Bacteria are found everywhere —in soil, plants, animals and even in the human body. While most bacteria are harmless, some can cause foodborne illness. Retailers and consumers can minimize the risk of foodborne illness by practicing safe food handling and storage. In every step of food preparation, follow these guidelines to keep beef safe.
Wash hands and surfaces often. Wash your hands with soap and warm water for 20 seconds before and after handling ground beef to make sure you don't spread bacteria. Use soap and hot water to wash utensils and surfaces which have come into contact with the raw meat.
Don't cross-contaminate. Even after you've cleaned your hands and surfaces thoroughly, raw ground meat can still spread illness-causing bacteria to ready-to-eat foods-unless you keep them separate.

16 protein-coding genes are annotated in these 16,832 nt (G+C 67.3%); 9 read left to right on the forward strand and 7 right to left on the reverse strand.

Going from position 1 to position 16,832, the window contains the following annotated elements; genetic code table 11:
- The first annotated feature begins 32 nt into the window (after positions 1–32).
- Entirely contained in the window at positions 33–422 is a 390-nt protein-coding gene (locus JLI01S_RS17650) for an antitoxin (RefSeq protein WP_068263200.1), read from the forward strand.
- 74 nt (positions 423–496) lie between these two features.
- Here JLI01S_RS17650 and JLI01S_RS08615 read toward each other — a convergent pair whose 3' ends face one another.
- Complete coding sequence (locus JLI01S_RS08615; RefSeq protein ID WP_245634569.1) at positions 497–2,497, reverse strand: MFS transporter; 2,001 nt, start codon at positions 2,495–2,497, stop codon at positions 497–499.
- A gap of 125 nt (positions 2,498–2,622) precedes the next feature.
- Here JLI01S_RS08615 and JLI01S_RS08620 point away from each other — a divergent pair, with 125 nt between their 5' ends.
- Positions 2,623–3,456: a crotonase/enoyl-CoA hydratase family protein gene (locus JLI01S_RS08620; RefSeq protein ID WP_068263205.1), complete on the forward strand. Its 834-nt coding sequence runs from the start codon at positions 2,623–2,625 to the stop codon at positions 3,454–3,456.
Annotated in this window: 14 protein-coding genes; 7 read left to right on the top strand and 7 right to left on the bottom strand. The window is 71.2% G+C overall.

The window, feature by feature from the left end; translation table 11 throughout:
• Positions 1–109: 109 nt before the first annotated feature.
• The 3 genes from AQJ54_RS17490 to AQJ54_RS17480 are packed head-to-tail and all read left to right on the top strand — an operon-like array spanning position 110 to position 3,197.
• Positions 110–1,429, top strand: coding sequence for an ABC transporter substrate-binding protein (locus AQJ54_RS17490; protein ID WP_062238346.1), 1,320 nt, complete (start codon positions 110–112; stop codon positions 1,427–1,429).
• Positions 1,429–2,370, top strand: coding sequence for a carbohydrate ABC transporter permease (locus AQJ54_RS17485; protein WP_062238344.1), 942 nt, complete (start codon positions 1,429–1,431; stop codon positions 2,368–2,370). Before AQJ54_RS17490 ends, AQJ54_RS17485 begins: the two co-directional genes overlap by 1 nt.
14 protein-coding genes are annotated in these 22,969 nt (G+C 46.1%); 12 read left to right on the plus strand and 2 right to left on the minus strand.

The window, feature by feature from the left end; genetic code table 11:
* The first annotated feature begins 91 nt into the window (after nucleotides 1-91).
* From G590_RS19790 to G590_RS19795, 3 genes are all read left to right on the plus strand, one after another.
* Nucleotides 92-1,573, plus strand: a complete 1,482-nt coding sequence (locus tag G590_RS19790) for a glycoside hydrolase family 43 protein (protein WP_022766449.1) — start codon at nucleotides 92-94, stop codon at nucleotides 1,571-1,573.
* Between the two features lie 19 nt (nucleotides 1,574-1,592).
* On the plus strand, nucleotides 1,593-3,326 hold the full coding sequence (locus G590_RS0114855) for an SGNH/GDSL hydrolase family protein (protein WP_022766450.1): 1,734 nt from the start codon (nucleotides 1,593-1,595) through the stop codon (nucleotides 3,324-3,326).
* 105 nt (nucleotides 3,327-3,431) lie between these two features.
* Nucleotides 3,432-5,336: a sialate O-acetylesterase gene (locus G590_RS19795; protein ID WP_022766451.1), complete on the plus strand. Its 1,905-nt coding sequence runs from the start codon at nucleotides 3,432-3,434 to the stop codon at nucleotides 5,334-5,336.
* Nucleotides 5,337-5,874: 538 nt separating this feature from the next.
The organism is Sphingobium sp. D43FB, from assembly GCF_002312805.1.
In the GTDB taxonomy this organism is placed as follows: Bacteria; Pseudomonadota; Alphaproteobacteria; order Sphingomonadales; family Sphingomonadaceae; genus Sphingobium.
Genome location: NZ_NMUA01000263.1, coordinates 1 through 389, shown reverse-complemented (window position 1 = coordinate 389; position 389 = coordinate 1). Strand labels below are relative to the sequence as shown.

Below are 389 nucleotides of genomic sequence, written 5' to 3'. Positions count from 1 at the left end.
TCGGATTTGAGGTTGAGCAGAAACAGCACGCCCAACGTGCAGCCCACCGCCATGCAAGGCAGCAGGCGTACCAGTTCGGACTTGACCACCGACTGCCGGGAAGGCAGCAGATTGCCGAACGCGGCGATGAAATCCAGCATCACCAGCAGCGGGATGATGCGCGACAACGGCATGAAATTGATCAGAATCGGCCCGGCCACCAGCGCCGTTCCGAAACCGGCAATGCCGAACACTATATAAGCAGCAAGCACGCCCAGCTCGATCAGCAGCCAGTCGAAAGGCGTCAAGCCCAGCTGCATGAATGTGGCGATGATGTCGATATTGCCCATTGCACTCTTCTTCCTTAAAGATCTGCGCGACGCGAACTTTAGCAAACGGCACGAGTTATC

Bacteria in raw meat juices can contaminate foods that have been cooked safely or raw foods that won't be cooked, such as salad ingredients. Bacteria also can be present on equipment, hands, and even in the air. To avoid cross-contamination, keep everything clean. Don't reuse any packaging materials. Don't put cooked hamburgers on the same platter that held the raw patties unless you wash the platter again.
Cook to the right temperature. Did you know that the bacteria that cause food poisoning multiply quickest in the "Danger Zone," the temperatures between 40 and 140 °F (4.4 and 60 °C)? To destroy harmful bacteria, cook ground beef to a safe minimum internal temperature of 160 °F (71.1 °C) as measured with a food thermometer.
Refrigerate promptly. Illness-causing bacteria can grow in perishable foods within 2 hours unless you refrigerate.
Ground Beef Safety
Guide to Doneness
Beef Safety from Farm to Table